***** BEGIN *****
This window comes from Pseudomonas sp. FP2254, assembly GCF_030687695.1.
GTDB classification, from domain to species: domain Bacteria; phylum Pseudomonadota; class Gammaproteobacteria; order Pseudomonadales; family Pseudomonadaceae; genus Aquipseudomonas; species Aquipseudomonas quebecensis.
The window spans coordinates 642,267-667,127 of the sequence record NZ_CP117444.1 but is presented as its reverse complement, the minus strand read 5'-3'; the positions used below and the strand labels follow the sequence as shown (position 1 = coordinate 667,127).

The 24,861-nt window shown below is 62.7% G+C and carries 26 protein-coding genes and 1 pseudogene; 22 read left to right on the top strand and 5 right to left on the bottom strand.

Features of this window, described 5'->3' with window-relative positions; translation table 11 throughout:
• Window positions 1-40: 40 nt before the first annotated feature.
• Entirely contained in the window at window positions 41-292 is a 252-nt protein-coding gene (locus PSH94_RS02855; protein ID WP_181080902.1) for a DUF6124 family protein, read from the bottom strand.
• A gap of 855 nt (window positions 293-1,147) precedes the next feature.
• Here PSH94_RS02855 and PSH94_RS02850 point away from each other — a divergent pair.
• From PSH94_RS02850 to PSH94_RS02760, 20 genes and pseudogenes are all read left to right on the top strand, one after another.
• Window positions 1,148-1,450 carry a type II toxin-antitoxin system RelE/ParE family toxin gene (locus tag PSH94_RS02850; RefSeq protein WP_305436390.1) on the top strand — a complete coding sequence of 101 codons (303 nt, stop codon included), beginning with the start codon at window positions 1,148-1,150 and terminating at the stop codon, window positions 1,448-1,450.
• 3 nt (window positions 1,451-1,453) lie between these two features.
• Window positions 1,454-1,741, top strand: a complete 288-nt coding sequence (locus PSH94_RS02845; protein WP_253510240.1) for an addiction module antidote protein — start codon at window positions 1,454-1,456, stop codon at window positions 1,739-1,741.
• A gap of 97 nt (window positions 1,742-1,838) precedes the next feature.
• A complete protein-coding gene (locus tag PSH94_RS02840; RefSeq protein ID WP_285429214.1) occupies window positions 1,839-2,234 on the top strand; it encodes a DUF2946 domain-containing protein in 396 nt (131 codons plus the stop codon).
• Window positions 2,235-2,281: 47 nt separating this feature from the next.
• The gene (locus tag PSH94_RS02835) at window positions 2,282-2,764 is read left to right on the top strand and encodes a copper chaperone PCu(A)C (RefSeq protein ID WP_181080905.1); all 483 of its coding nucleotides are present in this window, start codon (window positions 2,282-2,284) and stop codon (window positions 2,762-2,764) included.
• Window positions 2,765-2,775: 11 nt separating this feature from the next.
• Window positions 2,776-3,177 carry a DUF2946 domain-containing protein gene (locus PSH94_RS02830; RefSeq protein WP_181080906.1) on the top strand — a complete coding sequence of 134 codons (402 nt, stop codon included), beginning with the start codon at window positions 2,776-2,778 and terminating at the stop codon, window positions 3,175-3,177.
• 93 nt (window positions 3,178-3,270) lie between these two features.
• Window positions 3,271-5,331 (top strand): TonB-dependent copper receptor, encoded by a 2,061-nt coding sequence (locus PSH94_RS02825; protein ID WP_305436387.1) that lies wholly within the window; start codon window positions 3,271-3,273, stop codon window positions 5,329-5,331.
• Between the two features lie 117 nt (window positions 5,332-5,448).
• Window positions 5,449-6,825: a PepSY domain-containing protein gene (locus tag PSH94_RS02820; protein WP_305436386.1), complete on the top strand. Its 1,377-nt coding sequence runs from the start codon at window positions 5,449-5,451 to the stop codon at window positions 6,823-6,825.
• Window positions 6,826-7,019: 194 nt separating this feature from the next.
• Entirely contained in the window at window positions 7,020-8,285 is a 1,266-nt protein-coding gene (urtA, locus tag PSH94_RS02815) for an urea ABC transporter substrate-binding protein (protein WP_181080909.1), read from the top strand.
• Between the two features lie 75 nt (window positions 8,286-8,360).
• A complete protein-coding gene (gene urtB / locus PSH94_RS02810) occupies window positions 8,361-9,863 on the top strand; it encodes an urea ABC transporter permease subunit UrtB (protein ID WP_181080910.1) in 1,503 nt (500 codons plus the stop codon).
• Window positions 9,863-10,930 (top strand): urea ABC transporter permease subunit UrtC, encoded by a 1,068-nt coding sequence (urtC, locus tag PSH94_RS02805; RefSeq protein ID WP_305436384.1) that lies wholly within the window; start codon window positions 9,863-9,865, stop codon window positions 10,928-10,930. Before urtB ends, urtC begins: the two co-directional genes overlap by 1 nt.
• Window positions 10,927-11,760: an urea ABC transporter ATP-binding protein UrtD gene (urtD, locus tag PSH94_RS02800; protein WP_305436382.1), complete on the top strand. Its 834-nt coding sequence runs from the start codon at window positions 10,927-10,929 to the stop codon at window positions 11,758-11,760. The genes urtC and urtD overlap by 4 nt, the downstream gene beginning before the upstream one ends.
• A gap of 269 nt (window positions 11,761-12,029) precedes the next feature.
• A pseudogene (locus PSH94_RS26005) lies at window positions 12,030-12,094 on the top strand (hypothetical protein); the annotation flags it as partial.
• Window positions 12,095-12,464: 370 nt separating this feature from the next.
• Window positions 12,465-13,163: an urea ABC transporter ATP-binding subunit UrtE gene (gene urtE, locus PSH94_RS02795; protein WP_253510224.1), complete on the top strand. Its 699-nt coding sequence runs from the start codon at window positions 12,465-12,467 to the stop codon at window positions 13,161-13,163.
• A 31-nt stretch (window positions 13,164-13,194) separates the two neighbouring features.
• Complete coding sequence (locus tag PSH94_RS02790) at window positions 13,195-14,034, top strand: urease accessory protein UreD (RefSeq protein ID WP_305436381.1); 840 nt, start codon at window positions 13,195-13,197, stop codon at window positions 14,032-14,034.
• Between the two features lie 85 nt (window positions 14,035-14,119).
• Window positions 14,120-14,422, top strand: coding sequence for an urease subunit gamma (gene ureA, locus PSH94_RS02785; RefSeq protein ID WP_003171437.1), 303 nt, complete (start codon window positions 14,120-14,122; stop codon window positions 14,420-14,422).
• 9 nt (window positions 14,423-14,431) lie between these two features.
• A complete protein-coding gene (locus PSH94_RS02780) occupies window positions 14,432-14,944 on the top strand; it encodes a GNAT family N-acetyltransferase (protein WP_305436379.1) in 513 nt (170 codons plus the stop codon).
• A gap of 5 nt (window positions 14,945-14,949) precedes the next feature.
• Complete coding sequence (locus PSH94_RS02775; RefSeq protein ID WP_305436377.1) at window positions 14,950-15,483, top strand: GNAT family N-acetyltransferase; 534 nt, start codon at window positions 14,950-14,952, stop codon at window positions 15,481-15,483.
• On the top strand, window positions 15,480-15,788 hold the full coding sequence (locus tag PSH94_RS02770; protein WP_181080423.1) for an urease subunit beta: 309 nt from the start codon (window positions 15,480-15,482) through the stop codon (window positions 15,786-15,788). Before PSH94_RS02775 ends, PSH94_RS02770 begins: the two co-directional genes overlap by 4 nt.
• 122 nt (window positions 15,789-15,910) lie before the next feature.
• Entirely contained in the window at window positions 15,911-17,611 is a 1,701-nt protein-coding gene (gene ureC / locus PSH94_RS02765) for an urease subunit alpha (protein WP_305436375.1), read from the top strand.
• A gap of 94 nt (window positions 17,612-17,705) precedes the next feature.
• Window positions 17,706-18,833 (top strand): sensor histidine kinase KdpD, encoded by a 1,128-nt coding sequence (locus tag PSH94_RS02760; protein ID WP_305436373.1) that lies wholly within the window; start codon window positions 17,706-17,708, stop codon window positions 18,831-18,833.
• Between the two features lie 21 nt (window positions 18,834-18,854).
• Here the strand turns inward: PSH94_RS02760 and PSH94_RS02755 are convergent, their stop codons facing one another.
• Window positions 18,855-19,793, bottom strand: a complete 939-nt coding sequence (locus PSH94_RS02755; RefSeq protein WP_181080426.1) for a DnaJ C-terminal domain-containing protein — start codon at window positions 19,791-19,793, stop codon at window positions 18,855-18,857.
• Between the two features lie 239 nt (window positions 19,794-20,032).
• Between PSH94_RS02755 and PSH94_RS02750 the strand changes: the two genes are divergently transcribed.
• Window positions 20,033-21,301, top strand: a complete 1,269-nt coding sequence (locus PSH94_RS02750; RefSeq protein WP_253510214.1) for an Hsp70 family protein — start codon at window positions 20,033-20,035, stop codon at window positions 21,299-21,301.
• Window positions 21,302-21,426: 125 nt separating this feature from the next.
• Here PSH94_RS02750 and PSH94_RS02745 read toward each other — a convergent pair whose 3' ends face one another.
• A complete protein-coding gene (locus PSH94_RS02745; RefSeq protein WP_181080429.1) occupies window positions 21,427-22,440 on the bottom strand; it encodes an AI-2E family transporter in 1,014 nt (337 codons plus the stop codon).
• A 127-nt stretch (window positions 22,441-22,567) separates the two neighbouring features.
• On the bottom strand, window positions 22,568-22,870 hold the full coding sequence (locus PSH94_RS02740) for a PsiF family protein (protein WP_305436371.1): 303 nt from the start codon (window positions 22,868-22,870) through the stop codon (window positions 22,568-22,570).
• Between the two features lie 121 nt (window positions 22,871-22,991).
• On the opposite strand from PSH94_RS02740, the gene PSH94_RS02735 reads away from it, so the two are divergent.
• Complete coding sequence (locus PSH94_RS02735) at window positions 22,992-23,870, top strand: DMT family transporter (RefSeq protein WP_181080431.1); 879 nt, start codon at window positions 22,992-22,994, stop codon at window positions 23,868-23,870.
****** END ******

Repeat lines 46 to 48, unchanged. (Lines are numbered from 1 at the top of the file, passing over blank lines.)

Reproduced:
• Window positions 17,706-18,833 (top strand): sensor histidine kinase KdpD, encoded by a 1,128-nt coding sequence (locus tag PSH94_RS02760; protein ID WP_305436373.1) that lies wholly within the window; start codon window positions 17,706-17,708, stop codon window positions 18,831-18,833.
• Between the two features lie 21 nt (window positions 18,834-18,854).
• Here the strand turns inward: PSH94_RS02760 and PSH94_RS02755 are convergent, their stop codons facing one another.